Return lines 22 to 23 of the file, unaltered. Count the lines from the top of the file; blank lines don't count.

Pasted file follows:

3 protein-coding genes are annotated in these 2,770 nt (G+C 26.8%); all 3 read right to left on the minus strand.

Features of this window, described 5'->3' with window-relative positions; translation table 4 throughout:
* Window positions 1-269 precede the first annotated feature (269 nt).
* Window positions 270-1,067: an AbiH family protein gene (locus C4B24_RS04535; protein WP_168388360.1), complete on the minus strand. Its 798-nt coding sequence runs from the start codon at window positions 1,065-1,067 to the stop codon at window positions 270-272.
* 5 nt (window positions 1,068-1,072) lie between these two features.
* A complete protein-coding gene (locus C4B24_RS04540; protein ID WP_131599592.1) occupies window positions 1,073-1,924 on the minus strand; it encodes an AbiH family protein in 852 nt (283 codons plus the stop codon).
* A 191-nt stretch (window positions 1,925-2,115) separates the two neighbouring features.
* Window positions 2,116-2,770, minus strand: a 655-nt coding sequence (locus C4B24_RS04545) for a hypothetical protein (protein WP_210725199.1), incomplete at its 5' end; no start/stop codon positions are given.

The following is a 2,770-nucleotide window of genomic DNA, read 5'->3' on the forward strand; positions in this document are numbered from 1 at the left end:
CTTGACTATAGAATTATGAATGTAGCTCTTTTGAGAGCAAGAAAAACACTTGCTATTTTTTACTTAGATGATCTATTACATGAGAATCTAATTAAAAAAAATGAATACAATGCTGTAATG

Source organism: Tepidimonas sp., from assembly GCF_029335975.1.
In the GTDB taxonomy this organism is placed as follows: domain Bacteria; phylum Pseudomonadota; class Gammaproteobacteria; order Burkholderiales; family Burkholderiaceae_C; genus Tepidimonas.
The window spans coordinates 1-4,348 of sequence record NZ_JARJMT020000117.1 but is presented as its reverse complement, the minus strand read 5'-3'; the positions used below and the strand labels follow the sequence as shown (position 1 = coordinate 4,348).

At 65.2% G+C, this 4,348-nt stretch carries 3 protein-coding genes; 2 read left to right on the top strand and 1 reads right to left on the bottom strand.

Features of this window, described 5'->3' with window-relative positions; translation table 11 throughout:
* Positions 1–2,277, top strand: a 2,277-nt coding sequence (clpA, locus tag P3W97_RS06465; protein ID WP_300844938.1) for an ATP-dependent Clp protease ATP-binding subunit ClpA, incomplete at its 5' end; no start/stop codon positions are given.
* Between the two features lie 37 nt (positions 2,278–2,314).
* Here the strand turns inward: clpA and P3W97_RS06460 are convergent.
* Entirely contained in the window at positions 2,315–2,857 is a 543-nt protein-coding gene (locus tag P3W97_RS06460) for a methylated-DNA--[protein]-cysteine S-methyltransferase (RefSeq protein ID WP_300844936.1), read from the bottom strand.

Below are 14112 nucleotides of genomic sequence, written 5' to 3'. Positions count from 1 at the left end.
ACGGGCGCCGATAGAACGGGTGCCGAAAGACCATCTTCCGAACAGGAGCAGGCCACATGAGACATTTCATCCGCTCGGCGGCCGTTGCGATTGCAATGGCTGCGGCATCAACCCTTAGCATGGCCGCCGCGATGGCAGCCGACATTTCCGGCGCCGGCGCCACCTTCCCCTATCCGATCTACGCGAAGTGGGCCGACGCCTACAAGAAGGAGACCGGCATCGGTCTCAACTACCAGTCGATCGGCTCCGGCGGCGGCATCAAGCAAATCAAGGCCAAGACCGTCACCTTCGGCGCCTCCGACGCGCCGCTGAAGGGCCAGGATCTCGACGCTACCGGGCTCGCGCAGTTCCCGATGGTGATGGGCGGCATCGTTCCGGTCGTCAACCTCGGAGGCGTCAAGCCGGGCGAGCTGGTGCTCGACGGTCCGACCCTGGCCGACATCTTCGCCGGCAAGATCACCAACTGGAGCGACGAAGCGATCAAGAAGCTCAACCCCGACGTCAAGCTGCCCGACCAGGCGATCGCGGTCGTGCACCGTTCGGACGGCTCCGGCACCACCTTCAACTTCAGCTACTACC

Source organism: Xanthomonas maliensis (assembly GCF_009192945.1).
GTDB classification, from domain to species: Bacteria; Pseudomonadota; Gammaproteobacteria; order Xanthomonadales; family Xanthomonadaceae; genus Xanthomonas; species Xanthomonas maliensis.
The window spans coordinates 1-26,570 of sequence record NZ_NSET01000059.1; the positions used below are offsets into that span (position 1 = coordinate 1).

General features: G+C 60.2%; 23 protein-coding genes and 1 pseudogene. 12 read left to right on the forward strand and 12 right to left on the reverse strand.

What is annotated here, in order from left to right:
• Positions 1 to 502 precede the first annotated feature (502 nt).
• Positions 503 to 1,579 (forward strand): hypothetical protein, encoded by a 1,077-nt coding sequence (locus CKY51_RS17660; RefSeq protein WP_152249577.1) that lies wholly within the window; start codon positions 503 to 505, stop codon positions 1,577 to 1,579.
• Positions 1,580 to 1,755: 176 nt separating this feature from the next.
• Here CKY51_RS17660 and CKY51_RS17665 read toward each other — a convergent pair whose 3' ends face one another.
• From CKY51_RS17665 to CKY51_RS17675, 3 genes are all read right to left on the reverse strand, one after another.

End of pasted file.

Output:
Source organism: Xanthomonas maliensis (assembly GCF_009192945.1).
GTDB classification, from domain to species: Bacteria; Pseudomonadota; Gammaproteobacteria; order Xanthomonadales; family Xanthomonadaceae; genus Xanthomonas; species Xanthomonas maliensis.